Hillary Clinton rejects notion of diminished role
WASHINGTON (Reuters) - U.S. Secretary of State Hillary Clinton on Thursday rejected suggestions she had been sidelined by President Barack Obama, her rival for last year's Democratic presidential nomination.
With media reports swirling that Clinton's influence has been usurped by the National Security Council, the top U.S. diplomat insisted she played an important role in crafting the foreign policy agenda.
"I really stay focused on the work that I do. I broke my elbow, not my larynx. I have been deeply involved in the shaping and implementation of our foreign policy," she told reporters.
"I don't really pay a lot of attention to what is said," Clinton said of several commentaries speculating she was being sidelined.
Since she slipped and broke her elbow last month, Clinton has been forced out of the limelight, canceling two foreign trips and undergoing intense physical therapy.
On Wednesday, Clinton gave what the State Department billed as a major foreign policy speech at the prestigious Council on Foreign Relations, but she broke no new ground.
Several media commentators have noticed Clinton's less public profile, with "The Daily Beast's" Tina Brown describing the former New York senator as the "invisible woman at State."
"It's time for Barack Obama to let Clinton take off her burqa," Brown wrote. Washington Post columnist Jim Hoagland said Obama's top advisers -- not Clinton -- were crafting his foreign policy.
Much of the traditional shuttle diplomacy is being handled by a phalanx of special envoys, including veteran diplomat Richard Holbrooke who leads Afghanistan-Pakistan efforts as well as Middle East envoy George Mitchell.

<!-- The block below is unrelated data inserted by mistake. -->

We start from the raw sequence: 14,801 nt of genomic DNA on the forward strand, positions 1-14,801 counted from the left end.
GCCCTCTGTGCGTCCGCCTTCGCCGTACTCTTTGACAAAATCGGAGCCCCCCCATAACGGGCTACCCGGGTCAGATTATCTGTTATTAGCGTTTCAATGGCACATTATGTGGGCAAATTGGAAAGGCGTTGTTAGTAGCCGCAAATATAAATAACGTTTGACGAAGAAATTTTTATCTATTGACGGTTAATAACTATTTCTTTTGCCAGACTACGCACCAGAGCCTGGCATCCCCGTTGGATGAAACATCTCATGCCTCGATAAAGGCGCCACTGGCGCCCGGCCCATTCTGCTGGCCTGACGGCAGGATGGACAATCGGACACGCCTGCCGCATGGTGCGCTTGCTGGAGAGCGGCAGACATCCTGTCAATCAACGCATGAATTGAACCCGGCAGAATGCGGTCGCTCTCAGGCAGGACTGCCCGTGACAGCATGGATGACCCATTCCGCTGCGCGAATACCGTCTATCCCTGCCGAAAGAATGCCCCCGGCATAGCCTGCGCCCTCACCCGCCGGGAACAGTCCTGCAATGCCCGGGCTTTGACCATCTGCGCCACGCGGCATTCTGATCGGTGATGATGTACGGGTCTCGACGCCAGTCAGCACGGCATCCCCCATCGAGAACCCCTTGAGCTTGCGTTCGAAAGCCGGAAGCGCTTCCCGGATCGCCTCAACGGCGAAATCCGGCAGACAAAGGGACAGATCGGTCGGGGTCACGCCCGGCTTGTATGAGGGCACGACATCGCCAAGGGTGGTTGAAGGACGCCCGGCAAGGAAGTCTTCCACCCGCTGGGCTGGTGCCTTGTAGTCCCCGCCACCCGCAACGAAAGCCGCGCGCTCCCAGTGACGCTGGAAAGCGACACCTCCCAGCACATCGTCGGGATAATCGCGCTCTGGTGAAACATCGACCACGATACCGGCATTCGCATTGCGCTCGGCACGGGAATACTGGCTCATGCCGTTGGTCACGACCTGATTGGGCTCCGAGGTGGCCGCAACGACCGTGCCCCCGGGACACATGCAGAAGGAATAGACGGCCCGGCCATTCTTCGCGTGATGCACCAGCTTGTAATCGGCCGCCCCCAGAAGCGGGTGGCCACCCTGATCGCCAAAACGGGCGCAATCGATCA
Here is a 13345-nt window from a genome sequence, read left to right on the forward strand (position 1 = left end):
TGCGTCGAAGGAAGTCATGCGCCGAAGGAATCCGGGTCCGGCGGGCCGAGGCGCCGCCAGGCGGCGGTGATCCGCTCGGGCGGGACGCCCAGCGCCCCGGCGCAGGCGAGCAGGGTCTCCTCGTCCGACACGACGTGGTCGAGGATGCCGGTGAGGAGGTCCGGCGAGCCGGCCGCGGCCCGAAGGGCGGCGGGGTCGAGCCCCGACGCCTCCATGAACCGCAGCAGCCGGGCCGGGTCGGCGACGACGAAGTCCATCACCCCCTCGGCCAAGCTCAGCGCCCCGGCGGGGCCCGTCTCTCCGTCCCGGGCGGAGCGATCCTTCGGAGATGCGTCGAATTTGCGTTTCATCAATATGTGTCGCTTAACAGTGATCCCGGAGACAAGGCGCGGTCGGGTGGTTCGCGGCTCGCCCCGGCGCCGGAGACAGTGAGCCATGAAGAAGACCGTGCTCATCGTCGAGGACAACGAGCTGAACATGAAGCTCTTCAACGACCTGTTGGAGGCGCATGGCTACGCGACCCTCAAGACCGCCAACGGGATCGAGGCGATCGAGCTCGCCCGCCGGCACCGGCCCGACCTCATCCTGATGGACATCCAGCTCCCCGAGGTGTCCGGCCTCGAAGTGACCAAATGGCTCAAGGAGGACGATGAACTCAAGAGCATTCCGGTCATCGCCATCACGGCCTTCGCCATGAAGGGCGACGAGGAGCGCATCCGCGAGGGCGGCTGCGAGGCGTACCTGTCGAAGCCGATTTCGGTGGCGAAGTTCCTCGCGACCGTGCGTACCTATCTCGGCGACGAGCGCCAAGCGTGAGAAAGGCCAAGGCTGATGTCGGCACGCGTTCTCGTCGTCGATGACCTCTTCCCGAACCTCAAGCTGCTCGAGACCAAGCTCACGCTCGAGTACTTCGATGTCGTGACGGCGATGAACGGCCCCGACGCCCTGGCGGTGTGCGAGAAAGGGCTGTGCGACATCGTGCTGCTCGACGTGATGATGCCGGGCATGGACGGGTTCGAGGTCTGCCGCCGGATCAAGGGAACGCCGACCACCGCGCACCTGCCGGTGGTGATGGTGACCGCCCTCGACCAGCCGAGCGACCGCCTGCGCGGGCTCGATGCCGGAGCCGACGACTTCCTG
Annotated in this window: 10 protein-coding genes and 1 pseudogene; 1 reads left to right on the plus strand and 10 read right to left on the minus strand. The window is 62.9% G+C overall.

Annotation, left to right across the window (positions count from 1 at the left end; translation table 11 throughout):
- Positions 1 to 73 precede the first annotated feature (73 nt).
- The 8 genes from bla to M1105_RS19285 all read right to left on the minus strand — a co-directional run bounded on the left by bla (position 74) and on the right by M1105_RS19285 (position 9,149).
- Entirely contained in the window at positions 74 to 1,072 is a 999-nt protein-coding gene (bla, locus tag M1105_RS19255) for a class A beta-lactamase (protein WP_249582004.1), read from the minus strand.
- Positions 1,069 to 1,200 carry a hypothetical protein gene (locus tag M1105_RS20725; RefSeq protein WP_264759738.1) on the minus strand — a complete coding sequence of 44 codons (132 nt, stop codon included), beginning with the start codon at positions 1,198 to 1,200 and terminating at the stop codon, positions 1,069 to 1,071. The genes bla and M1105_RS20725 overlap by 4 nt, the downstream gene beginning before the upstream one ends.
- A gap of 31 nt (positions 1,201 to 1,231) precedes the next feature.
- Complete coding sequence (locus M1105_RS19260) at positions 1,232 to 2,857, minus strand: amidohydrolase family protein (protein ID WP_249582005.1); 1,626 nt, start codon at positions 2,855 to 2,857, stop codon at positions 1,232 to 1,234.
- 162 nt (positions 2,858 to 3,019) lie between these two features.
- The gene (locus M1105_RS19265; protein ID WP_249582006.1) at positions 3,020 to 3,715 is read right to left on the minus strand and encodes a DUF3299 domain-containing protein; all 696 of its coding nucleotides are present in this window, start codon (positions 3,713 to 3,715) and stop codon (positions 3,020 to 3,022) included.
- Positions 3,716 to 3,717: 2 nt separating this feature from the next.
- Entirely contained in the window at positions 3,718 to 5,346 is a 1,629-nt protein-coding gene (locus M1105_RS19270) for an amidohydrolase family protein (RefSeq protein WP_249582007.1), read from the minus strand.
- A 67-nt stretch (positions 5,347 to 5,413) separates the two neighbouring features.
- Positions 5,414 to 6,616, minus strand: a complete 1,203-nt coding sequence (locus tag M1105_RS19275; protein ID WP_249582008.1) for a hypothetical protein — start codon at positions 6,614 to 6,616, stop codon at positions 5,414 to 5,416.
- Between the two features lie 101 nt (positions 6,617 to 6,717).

Vice President Joe Biden, whom Clinton sees most Tuesdays for breakfast, also has taken the lead in such areas as Iraq policy.
Foreign policy expert Ned Walker, a former ambassador to Israel and Egypt, said it was too soon to judge whether Clinton was being excluded from major foreign policy decisions.
Walker said there was a natural rivalry between the State Department and the National Security Council particularly in the early months of a new presidency.
"Their physical proximity to the president naturally gives the NSC a boost," said Walker. "It is way too early to count her out."
For its part, the White House rejects suggestions that Clinton is not a major player or that Obama is not listening to the one-time frontrunner he beat in the Democratic Party's presidential race last year.
"They enjoy a very close relationship. I think the Secretary of State is somebody who the president relies on greatly," White House spokesman Robert Gibbs said.
"The notion that there's some rift or disagreement is nothing more than silly Washington games," he added.
Clinton leaves for a weeklong trip to India and Thailand on Thursday and she listed other events in the coming weeks, including meetings in Washington with top Chinese officials and a planned visit to Africa in early August.
"I think I will just do the work and make the contribution," she said. "I feel very honored and positive about my working relationship with the White House and in my personal relationship with President Obama."
(Editing by Doina Chiacu).
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